Thursday, November 30, 2006

Total Body Power

Traditionally, one practices Jing, or power by practicing hitting things. Hitting things in different ways builds different kinds of Jing. You might hit a heavy bag to build muscle Jing, you might practice a one-inch punch to develop your short-range Jing, or you might practice sharp contact pushes in push hands to develop Fa-Jing. While these exercises are pretty good for training how to extert and acellerate different parts of your body in an attack, they don't always teach body unity very well.
I heard of an interesting technique for increasing punching power through body unity this week. Go to a gym with a heavy bag. Instead of trying to punch the bag as hard as you can or trying to fold the bag, Push the bag away from your with a nice, big shove. When the bag swings back toward you, punch at it with the objective of stopping it dead when it hits your fist. It shouldn't roll off, it shouldn't bounce away, it should just stop. You in turn should not be pushed back, knocked off balance, or twisted or crumpled by the impact of the bag on your fist.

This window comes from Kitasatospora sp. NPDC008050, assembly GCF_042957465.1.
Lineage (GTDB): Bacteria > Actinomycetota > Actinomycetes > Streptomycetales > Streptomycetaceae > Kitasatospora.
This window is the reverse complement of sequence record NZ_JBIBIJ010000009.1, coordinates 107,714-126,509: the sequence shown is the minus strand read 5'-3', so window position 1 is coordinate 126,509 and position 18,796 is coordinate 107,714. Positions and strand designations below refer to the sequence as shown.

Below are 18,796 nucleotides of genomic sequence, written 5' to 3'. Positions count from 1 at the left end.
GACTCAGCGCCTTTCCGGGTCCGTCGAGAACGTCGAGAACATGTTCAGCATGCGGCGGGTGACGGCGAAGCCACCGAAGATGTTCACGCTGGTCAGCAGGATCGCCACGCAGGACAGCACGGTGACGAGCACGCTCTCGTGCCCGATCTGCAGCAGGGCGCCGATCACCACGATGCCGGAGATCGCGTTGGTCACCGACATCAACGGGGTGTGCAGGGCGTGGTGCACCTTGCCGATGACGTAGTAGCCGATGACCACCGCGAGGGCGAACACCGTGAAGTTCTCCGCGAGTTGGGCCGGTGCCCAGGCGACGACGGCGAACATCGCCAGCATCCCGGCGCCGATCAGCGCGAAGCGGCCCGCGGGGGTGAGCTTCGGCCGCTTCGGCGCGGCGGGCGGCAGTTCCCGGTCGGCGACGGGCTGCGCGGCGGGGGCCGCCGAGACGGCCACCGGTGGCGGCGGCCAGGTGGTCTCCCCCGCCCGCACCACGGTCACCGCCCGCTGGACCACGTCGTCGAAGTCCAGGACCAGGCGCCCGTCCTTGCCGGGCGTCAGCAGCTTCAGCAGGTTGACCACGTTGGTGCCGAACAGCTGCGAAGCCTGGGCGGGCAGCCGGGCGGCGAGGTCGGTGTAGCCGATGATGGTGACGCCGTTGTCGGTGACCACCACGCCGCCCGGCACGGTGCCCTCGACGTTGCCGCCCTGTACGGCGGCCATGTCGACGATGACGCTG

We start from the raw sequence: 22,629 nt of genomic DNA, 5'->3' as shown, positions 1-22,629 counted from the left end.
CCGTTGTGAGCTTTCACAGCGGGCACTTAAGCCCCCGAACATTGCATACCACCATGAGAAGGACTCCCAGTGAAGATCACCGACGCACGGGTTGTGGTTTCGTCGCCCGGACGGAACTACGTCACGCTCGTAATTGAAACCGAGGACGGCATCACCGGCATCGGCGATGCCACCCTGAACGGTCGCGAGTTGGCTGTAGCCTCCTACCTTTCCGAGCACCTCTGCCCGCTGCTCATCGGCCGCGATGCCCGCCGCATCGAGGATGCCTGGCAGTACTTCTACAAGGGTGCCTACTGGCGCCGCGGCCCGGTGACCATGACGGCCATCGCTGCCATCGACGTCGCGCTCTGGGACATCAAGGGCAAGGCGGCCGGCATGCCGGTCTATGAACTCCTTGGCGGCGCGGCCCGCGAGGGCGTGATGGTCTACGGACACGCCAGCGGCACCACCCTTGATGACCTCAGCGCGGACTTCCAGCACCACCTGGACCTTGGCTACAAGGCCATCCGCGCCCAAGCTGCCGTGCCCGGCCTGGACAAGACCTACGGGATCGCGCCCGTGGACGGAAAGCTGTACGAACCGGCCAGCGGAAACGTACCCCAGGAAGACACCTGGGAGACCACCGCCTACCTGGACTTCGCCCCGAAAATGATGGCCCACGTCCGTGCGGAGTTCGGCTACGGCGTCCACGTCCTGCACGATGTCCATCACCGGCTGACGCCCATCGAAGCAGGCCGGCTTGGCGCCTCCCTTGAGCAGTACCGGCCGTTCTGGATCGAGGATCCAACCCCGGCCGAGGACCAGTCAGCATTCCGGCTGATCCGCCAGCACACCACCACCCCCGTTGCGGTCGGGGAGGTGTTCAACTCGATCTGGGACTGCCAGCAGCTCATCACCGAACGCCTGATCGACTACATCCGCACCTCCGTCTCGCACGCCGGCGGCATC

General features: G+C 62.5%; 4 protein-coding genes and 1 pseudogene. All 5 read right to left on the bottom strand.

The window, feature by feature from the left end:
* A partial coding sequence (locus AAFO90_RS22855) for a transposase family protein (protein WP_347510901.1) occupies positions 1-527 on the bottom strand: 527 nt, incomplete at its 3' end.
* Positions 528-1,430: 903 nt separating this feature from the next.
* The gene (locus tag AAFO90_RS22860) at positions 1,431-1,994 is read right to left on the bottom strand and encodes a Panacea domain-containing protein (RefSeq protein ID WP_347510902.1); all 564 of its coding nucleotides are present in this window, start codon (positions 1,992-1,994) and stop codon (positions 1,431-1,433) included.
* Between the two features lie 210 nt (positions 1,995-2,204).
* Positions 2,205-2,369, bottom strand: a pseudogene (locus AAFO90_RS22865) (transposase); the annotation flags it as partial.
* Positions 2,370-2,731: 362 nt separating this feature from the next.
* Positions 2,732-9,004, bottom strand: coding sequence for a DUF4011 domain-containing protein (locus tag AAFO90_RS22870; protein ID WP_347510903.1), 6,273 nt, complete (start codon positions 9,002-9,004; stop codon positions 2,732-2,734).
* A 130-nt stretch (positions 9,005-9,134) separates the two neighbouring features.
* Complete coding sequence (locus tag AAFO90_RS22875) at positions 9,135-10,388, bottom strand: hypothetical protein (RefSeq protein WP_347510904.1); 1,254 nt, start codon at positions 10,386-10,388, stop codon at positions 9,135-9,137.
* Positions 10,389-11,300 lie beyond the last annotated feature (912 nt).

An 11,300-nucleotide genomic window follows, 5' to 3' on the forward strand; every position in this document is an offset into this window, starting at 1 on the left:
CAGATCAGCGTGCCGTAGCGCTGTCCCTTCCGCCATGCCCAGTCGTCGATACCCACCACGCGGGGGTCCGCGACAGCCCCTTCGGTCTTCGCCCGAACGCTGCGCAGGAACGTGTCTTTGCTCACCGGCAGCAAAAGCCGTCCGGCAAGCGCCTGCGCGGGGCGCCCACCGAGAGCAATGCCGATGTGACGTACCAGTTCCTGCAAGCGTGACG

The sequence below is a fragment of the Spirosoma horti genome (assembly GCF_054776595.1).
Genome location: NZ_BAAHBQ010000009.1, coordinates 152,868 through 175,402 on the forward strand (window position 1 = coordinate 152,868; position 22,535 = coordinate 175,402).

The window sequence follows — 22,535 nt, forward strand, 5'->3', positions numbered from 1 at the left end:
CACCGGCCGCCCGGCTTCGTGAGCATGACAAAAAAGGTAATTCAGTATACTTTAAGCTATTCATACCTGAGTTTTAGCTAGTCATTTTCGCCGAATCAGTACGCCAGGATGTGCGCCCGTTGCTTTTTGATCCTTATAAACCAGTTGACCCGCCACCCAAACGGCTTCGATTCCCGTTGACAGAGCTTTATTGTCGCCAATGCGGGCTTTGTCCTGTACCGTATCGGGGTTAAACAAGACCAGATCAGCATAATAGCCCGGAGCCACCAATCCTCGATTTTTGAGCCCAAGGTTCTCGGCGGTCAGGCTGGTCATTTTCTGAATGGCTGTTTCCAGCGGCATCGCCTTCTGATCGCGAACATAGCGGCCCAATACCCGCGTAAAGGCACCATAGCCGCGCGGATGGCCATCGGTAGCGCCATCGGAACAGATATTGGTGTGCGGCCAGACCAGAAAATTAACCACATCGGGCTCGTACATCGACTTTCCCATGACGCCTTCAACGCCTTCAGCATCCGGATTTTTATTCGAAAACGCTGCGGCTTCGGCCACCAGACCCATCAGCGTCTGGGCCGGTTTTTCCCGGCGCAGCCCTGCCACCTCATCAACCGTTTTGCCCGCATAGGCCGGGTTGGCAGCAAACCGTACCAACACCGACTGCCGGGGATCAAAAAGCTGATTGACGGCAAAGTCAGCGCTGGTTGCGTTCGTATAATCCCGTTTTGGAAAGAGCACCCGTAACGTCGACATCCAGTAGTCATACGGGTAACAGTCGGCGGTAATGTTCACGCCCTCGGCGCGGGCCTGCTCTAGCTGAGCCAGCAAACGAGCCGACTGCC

The theory of this practice technique is that it will teach you to use your whole body to brace your punch. By striking the heavy bag in the traditional way, you learn how to accellerate your punch and perhaps sink in your weight, but you might miss out on the benefit of unifying your body behind your punch. By letting the bag hit your fist and by aiming to completely meet and dissipate it's energy through your own superior body structure, you learn to involve your stance, your geometry, and your core muscles behind your punch.
Now imagine if you could do that same in your swordsmanship? Get a wooden sword, chop down the point so that it's blunt and won't puncture your bag, and try the same thing. Now you may begin building the power to pierce hard targets such as armor!